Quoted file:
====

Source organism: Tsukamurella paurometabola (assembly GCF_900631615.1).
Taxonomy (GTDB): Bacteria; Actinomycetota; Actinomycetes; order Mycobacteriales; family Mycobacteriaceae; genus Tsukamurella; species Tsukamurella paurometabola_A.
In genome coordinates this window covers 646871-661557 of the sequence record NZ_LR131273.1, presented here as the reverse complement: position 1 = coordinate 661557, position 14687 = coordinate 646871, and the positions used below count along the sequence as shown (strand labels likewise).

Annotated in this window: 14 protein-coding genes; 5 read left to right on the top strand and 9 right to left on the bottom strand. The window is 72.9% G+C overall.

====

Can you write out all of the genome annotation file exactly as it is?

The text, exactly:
Source organism: Tsukamurella paurometabola (assembly GCF_900631615.1).
Taxonomy (GTDB): Bacteria; Actinomycetota; Actinomycetes; order Mycobacteriales; family Mycobacteriaceae; genus Tsukamurella; species Tsukamurella paurometabola_A.
In genome coordinates this window covers 646871-661557 of the sequence record NZ_LR131273.1, presented here as the reverse complement: position 1 = coordinate 661557, position 14687 = coordinate 646871, and the positions used below count along the sequence as shown (strand labels likewise).

Annotated in this window: 14 protein-coding genes; 5 read left to right on the top strand and 9 right to left on the bottom strand. The window is 72.9% G+C overall.